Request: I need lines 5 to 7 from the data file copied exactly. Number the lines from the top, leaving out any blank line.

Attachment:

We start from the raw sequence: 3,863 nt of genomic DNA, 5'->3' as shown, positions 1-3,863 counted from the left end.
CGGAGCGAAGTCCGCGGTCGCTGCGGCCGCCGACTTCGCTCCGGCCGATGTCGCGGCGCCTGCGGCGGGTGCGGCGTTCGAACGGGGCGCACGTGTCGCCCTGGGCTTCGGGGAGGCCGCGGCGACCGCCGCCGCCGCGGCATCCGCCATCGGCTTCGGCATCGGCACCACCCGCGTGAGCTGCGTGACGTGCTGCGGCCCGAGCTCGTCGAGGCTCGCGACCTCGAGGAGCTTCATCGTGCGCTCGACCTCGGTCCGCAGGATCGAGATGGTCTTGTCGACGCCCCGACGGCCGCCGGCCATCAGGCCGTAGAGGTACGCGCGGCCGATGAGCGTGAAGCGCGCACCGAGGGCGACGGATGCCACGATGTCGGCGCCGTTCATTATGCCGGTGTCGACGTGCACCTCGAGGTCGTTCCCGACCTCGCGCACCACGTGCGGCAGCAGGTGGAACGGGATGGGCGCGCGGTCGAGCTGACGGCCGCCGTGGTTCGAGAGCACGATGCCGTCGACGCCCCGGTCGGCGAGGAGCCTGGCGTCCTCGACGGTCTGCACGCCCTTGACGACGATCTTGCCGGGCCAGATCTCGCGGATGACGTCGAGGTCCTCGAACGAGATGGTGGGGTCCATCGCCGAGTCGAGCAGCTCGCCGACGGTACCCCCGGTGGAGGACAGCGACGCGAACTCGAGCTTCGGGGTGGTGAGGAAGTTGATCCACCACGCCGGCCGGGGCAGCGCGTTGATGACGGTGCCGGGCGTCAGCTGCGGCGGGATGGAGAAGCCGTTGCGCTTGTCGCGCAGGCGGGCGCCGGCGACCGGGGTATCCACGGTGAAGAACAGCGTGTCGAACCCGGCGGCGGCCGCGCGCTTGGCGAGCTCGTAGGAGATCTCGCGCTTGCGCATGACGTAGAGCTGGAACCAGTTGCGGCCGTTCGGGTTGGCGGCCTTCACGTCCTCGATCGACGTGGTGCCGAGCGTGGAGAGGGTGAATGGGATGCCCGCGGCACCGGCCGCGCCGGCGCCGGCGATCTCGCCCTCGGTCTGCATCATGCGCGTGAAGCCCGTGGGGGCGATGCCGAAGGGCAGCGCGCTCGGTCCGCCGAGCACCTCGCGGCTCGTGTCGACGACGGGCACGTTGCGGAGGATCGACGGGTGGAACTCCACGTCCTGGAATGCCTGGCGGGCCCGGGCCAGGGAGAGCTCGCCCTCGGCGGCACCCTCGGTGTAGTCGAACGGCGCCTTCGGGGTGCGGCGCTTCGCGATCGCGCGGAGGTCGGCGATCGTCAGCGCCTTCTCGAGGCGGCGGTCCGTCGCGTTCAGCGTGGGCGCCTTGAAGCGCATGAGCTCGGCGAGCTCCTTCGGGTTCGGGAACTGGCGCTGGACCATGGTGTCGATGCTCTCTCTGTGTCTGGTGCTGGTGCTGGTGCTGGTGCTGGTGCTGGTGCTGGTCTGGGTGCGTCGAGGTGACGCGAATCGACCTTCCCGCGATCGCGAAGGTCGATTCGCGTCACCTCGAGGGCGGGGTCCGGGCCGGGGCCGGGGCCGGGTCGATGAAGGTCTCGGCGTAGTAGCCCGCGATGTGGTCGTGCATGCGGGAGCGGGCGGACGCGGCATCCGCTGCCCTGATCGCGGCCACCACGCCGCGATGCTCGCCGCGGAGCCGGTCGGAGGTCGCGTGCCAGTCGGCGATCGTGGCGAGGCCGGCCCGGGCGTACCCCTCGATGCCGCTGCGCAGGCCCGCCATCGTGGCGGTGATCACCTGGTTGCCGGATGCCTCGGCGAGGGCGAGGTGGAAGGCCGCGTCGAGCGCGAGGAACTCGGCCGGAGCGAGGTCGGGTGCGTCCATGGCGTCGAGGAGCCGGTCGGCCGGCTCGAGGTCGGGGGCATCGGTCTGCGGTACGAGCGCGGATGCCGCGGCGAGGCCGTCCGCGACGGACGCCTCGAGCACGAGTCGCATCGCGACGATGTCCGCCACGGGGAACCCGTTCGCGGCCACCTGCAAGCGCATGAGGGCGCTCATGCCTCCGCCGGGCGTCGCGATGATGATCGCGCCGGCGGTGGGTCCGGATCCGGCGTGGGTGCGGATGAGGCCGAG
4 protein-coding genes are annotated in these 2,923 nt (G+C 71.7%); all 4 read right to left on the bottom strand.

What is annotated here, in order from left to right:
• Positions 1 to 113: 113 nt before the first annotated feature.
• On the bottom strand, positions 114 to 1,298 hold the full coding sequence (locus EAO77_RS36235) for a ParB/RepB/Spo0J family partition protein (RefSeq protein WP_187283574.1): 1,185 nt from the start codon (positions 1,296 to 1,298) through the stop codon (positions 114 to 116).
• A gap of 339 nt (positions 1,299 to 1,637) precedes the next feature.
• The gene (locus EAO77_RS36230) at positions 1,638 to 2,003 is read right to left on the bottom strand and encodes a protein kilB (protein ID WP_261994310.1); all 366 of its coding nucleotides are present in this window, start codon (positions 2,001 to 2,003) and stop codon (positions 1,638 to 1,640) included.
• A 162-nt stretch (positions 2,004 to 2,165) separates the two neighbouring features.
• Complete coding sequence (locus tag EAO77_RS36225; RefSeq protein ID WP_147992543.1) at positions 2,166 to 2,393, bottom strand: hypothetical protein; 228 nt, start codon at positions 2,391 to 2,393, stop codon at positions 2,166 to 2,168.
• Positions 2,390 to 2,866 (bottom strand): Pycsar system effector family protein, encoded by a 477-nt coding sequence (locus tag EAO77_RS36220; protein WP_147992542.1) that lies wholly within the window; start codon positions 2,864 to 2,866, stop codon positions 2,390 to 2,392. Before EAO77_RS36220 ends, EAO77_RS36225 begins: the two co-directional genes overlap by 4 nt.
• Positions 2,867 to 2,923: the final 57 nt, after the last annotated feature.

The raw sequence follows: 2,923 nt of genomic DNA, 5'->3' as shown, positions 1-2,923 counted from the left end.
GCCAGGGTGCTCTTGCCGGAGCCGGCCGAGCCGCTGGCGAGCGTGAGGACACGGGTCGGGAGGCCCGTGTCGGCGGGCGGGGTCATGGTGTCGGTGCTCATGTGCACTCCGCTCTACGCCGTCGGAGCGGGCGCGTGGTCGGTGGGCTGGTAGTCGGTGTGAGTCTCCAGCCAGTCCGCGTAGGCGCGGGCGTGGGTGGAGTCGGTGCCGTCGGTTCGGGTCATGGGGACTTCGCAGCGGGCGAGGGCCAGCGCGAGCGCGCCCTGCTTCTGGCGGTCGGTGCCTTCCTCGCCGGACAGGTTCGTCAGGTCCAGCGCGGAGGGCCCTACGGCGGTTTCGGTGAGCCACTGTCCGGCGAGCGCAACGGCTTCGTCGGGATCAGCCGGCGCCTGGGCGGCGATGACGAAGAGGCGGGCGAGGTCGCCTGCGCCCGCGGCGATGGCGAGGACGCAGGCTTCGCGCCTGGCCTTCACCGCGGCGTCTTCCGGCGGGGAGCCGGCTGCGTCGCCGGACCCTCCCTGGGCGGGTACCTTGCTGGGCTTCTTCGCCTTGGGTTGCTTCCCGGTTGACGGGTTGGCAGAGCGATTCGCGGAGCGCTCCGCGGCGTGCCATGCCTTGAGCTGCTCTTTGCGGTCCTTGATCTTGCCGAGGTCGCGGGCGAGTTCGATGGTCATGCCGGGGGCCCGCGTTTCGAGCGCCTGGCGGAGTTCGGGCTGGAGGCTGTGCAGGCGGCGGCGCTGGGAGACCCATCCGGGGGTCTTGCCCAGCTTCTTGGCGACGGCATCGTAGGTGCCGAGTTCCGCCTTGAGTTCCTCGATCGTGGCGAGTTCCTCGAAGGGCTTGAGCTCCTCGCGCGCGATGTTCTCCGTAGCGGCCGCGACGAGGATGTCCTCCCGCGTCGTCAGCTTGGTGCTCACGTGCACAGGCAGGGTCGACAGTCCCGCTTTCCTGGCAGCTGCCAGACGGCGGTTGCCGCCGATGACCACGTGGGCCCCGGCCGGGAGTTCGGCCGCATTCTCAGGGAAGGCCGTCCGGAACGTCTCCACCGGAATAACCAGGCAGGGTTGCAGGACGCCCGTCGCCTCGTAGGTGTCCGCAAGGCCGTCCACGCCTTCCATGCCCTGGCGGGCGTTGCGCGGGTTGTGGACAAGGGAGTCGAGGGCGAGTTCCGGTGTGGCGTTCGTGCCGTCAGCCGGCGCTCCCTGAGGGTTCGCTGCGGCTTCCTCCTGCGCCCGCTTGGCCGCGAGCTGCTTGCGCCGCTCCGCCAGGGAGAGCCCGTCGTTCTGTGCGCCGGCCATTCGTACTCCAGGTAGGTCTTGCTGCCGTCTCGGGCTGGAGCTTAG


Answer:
• Positions 1 to 113: 113 nt before the first annotated feature.
• On the bottom strand, positions 114 to 1,298 hold the full coding sequence (locus EAO77_RS36235) for a ParB/RepB/Spo0J family partition protein (RefSeq protein WP_187283574.1): 1,185 nt from the start codon (positions 1,296 to 1,298) through the stop codon (positions 114 to 116).
• A gap of 339 nt (positions 1,299 to 1,637) precedes the next feature.